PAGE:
Q:  A family member is in jail. From what I gather, we will be able to post bail and get him released, but never having had this to deal with, what are our choices?

A:  First, is there any chance that your family member will be released on his or her own recognizance?  If so, bail need not be posted; the individual simply promises to attend court appearances.  If bail is required, it can be cash, a bail bond (most common), or through a property bond ”
(the court places a lien on property, and if the defendant fails to appear in court as instructed, the court is permitted to institute foreclosure proceedings).

A property bond is uncommon.

Cash bail means depositing the full amount with the clerk of the court, or with the agency that made the arrest. The court’s policies may allow payment by cash, money order, personal check, traveler’s check, or cashier’s check.  If the person attends each of his or her court appearances, a full refund typically is made in 60 to 90 days upon resolution of the case.  If there is a failure to appear, however, the money is forfeited to the court.

A bail bond is what most do.  A bail bonds agent posts the bail in return for a non-refundable premium.  Under Nevada law, the maximum premium can be 10% to 15% of the total bail (eg., 10% = $30,000 bail, $3,000 non-refundable payment).  Some companies offer discounts for various reasons, such as government employees or parties represented by attorneys.  The contract with the bail bonds agent usually have a one year duration, after which a renewal premium must be paid.  Many bond agents require collateral, something of value to seek to make sure the defendant does not “disappear.”  If he or she does, the agent can sell or keep the collateral.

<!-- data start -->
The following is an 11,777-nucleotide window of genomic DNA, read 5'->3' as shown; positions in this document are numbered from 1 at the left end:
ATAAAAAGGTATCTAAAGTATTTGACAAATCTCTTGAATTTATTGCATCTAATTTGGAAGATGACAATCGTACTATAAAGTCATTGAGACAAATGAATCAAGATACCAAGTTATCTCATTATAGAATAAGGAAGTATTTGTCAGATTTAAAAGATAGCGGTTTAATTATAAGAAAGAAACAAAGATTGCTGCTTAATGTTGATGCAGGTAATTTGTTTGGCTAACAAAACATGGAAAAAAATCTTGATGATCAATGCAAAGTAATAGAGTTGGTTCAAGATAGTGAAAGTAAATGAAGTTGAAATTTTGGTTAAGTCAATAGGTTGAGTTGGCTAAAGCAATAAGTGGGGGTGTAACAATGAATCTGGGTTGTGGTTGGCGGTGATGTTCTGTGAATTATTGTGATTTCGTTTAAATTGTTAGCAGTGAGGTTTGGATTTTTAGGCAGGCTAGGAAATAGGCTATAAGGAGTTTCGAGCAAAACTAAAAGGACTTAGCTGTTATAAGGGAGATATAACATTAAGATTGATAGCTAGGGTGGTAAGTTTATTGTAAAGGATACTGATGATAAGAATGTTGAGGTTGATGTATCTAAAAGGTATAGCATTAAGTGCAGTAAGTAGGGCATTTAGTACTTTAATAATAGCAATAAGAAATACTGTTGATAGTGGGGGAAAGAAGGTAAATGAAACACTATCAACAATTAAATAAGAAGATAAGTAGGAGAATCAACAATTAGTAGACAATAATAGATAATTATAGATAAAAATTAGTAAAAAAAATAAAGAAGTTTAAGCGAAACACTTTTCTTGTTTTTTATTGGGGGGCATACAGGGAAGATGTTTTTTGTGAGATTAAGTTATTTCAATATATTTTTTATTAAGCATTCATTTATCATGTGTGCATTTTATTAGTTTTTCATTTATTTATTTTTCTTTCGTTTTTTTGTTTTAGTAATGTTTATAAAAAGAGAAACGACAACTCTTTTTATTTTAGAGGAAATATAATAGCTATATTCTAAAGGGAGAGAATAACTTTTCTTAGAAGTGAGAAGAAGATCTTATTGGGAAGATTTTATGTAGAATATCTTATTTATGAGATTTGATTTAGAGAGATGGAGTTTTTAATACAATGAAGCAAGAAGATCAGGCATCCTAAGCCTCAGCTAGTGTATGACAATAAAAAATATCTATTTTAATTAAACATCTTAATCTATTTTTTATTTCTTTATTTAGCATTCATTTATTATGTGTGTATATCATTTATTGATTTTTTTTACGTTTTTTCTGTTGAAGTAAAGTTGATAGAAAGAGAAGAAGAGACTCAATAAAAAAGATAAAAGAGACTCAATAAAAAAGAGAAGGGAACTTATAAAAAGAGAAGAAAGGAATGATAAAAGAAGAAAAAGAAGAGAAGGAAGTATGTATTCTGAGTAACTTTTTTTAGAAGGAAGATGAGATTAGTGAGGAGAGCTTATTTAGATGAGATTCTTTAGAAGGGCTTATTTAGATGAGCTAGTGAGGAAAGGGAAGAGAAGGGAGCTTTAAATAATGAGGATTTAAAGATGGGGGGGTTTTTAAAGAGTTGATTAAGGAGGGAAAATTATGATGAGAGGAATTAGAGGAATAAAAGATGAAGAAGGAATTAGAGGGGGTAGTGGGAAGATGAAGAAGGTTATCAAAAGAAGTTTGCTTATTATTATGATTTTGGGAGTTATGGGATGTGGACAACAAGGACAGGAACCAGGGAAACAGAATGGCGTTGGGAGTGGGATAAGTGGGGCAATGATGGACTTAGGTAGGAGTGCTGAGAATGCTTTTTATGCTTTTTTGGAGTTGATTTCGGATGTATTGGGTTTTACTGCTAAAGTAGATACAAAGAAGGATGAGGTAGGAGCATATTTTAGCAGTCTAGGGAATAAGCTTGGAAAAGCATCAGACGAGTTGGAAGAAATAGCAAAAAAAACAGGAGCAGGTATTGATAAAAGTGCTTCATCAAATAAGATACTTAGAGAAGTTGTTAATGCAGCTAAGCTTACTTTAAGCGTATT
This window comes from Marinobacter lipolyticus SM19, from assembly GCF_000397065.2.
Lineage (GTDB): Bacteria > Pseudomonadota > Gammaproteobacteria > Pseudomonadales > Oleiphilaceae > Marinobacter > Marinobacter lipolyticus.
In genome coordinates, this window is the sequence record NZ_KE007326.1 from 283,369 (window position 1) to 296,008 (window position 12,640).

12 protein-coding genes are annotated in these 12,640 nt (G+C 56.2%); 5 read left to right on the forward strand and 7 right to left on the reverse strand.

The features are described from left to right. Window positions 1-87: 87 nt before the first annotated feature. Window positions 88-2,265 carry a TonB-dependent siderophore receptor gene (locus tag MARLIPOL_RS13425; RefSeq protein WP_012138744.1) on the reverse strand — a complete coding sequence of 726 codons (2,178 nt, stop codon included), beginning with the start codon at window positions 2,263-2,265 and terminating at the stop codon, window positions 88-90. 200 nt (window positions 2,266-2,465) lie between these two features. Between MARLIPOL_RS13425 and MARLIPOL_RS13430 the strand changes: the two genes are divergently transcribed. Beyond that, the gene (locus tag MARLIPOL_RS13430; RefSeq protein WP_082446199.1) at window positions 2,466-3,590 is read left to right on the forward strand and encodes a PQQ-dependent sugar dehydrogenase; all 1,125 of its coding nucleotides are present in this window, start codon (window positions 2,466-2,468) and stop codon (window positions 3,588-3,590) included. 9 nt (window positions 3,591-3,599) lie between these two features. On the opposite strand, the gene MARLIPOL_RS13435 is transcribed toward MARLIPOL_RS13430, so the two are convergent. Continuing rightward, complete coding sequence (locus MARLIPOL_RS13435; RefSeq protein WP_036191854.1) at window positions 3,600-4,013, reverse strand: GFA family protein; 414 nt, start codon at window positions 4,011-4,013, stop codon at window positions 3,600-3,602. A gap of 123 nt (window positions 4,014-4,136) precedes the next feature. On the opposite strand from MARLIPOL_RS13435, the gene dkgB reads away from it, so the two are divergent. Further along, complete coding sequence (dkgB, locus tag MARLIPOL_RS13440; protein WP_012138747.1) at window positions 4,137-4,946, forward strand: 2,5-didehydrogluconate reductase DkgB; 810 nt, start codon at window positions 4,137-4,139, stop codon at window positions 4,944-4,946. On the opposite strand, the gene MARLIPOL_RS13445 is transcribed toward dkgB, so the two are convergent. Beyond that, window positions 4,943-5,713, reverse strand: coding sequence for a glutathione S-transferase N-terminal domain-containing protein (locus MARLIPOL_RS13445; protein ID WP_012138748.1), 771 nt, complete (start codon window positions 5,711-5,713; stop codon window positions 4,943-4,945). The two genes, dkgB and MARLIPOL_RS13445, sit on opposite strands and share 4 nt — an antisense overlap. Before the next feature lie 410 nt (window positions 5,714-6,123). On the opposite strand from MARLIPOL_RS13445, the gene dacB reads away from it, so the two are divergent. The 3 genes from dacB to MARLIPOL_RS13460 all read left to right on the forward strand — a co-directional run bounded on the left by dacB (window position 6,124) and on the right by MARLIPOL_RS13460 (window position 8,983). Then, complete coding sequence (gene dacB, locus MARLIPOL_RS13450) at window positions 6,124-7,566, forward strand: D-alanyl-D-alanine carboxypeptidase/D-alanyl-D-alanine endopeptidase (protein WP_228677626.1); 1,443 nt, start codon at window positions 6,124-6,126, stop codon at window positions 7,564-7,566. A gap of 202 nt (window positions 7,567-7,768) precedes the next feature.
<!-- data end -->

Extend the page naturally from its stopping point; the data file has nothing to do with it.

Q: How is bail set? Who decides?

A:  Bail depends in part on the crime alleged to have been committed, the locality (counties often have their own bail schedules), and residence.  Many of the jails post bail schedules, which set forth the amount for common offenses.  Ultimately the court sets the bail. While most often the judge will stay with the bail schedule, he or she has the authority to raise or to lower the bail amount based on a number of factors (eg, seriousness of the alleged misconduct, past criminal record, whether the defendant is employed, and the defendant’s relationship to family members and the particular community).


We hope you found this helpful, You can always contact if you have any questions regarding Bail and Bail Bondsman policies.

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Lightning Bail – Las Vegas – 702-333-2663